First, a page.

Volkswagen and its affiliates prevailed before the U.S. Court of Appeals for the Ninth Circuit when the court affirmed the dismissal with prejudice of all claims brought by a putative class of current and former Volkswagen dealer salespeople related to Volkswagen’s diesel issues. The December 6 ruling followed oral arguments on November 18.
Plaintiffs sought to recover allegedly lost commissions and other income from reduced demand at Volkswagen dealerships following the 2015 public disclosure of Volkswagen’s diesel issue. In their appeal, the plaintiffs claimed that Volkswagen should be responsible for purported California wage and hour law violations based on a theory that Volkswagen should be deemed their joint employers with the dealers. This unprecedented joint employment theory, if adopted, would have created a harmful precedent for auto manufacturers and franchisors more generally.
Judge Charles Breyer of the U.S. District Court for the Northern District of California previously dismissed plaintiffs’ complaint three times for failure to state any plausible claim. In the earlier dismissals, the judge also held that the plaintiffs had failed to allege sufficient facts to support claims that Volkswagen negligently interfered with their prospective economic advantage, breached terms of a sales incentive program and violated RICO.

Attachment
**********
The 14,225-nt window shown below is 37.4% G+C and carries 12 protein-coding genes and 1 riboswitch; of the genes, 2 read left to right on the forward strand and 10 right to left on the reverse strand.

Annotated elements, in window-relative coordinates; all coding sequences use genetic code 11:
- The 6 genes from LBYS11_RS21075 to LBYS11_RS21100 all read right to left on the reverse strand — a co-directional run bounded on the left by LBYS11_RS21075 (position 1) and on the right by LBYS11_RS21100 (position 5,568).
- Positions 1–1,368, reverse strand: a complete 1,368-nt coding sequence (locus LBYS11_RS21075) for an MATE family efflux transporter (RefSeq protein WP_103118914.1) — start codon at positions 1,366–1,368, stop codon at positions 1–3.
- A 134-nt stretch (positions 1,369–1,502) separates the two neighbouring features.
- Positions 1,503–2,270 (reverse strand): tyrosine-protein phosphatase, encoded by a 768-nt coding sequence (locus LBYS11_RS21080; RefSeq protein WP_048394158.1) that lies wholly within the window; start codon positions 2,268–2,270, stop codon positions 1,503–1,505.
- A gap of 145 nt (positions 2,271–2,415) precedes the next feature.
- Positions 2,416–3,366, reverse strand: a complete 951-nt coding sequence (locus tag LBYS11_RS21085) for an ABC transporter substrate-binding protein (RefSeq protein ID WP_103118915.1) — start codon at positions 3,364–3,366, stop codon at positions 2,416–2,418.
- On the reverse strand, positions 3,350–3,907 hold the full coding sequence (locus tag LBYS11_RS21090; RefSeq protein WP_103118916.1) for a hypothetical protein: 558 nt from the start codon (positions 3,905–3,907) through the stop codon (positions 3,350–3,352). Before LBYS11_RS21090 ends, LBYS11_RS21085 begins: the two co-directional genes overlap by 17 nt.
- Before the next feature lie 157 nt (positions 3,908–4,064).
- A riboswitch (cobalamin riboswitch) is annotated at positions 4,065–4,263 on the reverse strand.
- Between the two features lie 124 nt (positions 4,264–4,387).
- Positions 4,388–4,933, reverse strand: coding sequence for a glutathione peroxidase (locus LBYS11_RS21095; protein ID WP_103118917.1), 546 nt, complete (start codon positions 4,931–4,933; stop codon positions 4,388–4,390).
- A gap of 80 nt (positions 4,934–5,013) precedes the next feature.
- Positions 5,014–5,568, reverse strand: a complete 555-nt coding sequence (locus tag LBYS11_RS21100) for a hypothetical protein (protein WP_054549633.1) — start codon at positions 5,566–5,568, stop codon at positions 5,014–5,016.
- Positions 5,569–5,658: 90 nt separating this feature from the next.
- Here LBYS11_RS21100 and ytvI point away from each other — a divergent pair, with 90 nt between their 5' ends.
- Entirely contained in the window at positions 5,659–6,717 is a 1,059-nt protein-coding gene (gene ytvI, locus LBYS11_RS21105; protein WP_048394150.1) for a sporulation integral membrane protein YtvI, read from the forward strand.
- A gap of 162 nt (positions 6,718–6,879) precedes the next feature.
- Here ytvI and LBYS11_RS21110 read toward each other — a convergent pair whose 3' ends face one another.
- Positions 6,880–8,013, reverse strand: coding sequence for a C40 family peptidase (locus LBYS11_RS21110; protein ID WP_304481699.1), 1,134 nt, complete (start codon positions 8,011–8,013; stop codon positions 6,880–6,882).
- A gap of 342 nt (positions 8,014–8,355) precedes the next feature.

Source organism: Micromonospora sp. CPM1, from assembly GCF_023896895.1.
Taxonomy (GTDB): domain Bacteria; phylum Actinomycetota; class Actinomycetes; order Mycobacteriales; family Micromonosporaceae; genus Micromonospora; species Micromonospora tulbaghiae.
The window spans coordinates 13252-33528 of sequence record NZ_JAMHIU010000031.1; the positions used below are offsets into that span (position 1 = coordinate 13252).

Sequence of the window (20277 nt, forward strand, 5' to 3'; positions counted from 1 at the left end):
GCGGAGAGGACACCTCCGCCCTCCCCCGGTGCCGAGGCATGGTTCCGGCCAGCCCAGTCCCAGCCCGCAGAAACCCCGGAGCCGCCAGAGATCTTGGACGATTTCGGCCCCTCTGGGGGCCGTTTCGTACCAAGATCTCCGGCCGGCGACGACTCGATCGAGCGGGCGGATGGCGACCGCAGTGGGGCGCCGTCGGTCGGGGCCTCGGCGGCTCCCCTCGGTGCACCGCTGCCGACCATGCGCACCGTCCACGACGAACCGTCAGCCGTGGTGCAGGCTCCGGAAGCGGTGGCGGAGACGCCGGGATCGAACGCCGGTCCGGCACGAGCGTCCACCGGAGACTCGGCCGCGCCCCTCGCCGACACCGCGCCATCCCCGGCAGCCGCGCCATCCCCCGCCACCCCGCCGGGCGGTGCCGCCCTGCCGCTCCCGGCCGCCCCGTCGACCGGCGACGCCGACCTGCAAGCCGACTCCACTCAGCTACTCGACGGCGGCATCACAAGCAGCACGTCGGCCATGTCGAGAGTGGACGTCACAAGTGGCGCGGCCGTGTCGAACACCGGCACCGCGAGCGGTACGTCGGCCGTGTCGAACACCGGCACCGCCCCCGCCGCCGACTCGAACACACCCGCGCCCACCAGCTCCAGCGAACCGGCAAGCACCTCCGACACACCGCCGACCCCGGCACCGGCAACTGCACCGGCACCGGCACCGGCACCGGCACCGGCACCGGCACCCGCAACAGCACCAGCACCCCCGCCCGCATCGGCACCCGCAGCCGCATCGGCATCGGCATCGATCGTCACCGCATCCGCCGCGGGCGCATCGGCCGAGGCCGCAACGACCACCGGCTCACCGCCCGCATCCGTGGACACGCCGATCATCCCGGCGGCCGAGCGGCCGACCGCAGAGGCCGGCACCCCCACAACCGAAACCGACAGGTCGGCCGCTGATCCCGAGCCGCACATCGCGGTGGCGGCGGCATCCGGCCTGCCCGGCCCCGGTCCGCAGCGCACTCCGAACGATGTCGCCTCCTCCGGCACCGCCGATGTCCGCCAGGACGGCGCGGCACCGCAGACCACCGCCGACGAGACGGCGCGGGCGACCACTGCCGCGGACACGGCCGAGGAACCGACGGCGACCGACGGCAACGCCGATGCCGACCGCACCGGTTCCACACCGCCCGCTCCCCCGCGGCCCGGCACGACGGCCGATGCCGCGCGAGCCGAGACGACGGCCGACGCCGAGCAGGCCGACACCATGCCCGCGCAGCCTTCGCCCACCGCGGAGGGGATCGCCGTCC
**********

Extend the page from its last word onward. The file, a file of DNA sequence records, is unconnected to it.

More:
In ruling on the California wage and hour law claims, the Ninth Circuit held that plaintiffs did not plausibly allege that Volkswagen AG or Volkswagen Group of America was their joint employer. Among other things, the Ninth Circuit held that the plaintiffs failed to adequately allege that Volkswagen exercised control over their wages, hours, or working conditions or controlled how they sold cars.
The team representing Volkswagen includes Bob Giuffra, Sharon Nelles, Bill Monahan, Andrew Finn (who argued the appeal), Sverker Högberg, Lauren Goldsmith and Jonathan Blevins.